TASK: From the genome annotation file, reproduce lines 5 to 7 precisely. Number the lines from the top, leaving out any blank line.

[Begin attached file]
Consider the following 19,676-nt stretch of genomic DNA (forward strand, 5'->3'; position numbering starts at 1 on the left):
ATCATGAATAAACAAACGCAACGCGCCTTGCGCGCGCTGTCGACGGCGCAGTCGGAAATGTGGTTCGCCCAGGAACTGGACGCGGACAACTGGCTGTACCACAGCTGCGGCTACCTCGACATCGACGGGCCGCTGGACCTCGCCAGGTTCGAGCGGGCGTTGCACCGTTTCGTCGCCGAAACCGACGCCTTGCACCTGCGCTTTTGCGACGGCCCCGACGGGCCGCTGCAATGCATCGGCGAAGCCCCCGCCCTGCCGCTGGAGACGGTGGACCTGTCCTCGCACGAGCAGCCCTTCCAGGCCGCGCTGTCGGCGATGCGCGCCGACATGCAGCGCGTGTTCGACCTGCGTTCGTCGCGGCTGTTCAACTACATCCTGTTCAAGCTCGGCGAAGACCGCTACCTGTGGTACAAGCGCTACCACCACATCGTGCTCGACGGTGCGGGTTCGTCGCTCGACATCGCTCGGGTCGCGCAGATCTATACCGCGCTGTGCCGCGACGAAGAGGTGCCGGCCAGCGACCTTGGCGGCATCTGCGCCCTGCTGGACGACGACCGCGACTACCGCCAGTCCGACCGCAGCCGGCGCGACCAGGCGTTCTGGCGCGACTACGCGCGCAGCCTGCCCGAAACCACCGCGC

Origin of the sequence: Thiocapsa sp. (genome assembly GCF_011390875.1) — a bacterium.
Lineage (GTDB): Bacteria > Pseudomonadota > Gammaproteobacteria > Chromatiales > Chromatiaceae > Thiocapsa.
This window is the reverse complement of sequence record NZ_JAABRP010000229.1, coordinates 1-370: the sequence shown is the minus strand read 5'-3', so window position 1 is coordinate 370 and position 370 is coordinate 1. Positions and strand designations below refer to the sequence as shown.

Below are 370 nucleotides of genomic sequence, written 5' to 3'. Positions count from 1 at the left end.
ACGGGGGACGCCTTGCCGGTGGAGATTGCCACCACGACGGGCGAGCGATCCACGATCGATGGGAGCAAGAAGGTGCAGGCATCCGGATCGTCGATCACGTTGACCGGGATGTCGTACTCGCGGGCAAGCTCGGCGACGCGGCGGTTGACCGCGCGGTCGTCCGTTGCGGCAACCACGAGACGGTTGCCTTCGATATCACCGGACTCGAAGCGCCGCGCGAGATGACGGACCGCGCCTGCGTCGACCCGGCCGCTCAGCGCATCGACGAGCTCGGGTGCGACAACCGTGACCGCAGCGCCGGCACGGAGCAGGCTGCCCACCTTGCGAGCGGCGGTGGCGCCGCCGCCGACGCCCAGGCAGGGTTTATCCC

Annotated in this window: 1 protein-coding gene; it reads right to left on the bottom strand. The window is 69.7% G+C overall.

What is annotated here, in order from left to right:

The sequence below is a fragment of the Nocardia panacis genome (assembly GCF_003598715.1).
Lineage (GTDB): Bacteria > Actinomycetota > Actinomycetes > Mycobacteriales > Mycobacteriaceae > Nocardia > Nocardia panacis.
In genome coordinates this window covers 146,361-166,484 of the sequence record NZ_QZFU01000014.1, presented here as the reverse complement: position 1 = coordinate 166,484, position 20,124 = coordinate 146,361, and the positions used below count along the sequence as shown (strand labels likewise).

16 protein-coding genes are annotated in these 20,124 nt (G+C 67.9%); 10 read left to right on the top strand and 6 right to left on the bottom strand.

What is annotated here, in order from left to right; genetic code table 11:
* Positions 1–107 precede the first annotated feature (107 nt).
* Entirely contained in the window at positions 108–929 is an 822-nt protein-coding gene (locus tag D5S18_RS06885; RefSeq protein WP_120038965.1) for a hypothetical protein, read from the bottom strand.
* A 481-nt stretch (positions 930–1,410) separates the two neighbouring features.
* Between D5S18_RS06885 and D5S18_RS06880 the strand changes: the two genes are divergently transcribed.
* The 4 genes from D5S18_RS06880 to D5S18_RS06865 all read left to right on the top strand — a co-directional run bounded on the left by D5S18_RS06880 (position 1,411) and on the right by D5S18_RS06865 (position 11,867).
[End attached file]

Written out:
This window is the reverse complement of sequence record NZ_JAABRP010000229.1, coordinates 1-370: the sequence shown is the minus strand read 5'-3', so window position 1 is coordinate 370 and position 370 is coordinate 1. Positions and strand designations below refer to the sequence as shown.

Below are 370 nucleotides of genomic sequence, written 5' to 3'. Positions count from 1 at the left end.
ACGGGGGACGCCTTGCCGGTGGAGATTGCCACCACGACGGGCGAGCGATCCACGATCGATGGGAGCAAGAAGGTGCAGGCATCCGGATCGTCGATCACGTTGACCGGGATGTCGTACTCGCGGGCAAGCTCGGCGACGCGGCGGTTGACCGCGCGGTCGTCCGTTGCGGCAACCACGAGACGGTTGCCTTCGATATCACCGGACTCGAAGCGCCGCGCGAGATGACGGACCGCGCCTGCGTCGACCCGGCCGCTCAGCGCATCGACGAGCTCGGGTGCGACAACCGTGACCGCAGCGCCGGCACGGAGCAGGCTGCCCACCTTGCGAGCGGCGGTGGCGCCGCCGCCGACGCCCAGGCAGGGTTTATCCC